Friday, February 27, 2015

What I remember may not be true

Leonard Nimoy was born the same year my father was born, but a couple of months sooner. Nineteen thirty-one. Neither of them made it to 84.

Maybe it's ridiculous for me to mourn someone I never knew in person, but it's more than the person I mourn; it's what he represents. 

Maybe it's ridiculous that I feel like part of my childhood died when what's really happened is that a memory hit me, fresh and bright, of a time in the mid- to late-1960s, my three siblings and I piled up on pillows or old sofas, I can't quite see, in the basement rec room at 2206 Forest Glen Road. We watched a black and white television at the end of the room, my view of it like looking down a tunnel because I was going myopic, squabbling, all of us; I whined, I'm sure because that's still one of my main character traits.

We were 6, 8, almost 14 and 15. Everything we saw on that tiny screen was magical, even the papier mâché boulders Captain Kirk could lift and throw, though maybe he never did that, maybe they just wobbled.

For me, from what I remember, Spock was like the straight, strong spine of the crew, never frantic or upset (unless he was rutting), rarely violent. His voice soothed, and I wanted his tilted, flying eyebrows, though not his ears.

I had a minor crush on him, so logical, though at 8, I probably didn't really understand logic. He seemed so sturdy, so at home wherever the Enterprise took him, and I suppose, though I'm probably making this up as I go, I wished I could be as at home wherever our Army life took us. Always part aliens, especially me.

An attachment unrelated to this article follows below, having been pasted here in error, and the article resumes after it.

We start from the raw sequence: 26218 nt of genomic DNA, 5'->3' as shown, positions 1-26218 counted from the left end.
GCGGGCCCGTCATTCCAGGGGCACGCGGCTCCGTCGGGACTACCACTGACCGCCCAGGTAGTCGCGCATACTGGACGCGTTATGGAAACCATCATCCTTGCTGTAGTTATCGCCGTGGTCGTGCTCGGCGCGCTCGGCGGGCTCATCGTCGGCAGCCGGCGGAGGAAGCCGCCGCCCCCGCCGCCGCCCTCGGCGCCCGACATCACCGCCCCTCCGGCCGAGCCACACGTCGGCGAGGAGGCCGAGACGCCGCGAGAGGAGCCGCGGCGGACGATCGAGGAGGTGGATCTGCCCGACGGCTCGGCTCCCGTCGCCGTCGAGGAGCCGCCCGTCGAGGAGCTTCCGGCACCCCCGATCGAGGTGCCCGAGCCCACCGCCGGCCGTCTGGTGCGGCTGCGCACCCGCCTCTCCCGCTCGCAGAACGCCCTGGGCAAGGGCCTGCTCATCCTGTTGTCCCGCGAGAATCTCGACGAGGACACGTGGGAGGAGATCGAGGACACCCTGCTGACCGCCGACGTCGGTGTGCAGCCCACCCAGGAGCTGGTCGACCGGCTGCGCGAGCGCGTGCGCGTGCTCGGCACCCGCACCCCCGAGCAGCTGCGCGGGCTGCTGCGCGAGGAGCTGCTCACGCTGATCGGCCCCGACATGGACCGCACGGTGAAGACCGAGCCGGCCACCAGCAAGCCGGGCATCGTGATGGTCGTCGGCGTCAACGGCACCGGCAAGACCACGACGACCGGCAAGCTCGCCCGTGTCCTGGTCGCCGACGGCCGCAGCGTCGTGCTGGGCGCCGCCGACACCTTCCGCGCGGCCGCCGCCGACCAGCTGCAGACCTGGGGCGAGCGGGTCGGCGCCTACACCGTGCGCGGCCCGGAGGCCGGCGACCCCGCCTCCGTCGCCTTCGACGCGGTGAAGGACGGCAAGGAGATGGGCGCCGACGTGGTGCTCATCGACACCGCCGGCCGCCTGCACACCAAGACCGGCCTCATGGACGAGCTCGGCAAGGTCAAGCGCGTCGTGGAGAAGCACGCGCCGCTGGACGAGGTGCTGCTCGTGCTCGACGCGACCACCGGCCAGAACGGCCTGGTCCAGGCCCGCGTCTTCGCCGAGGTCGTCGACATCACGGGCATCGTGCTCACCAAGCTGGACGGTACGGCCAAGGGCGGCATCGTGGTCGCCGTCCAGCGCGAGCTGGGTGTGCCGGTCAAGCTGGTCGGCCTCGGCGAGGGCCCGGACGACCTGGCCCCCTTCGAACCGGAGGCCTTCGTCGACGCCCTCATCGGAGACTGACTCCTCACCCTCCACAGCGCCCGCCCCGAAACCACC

I also had minor crushes on Sulu and Uhura (I thought she was so beautiful, and I wanted to kiss her when Kirk did).

Leonard Nimoy was more than Spock, of course; he was more than all the characters he played from Star Trek the show to all the films to Mission Impossible, Fringe. I didn't know until today that he wrote poetry, that he was a photographer. We are all more than one thing or another.

He leaves enough behind that it will be hard to forget him, unless I reach a point in my aging where I forget even myself. I'm grateful for the jolt of memory, for returning to the rec room, to my siblings all together in one place doing and loving something in common.

I imagine that room had an orange carpet, though I know the orange carpet came later, after we left Maryland and moved to El Paso. But it all blends together, the houses, the carpets, the television shows, my siblings, Spock.

there, there










2 comments:

  1. We grew up in a time when it was all so magical. RIP Mr. Spock.

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  2. I remember my great grandmother's living room. Lying on the red-carpeted floor on my stomach, watching. And then my brother's room on the scratchy sofa he had in there and the tiny tv. It was a point of pride among my schoolmates if we could make the "live long and prosper" sign. You're right that all the memories blend together. xo

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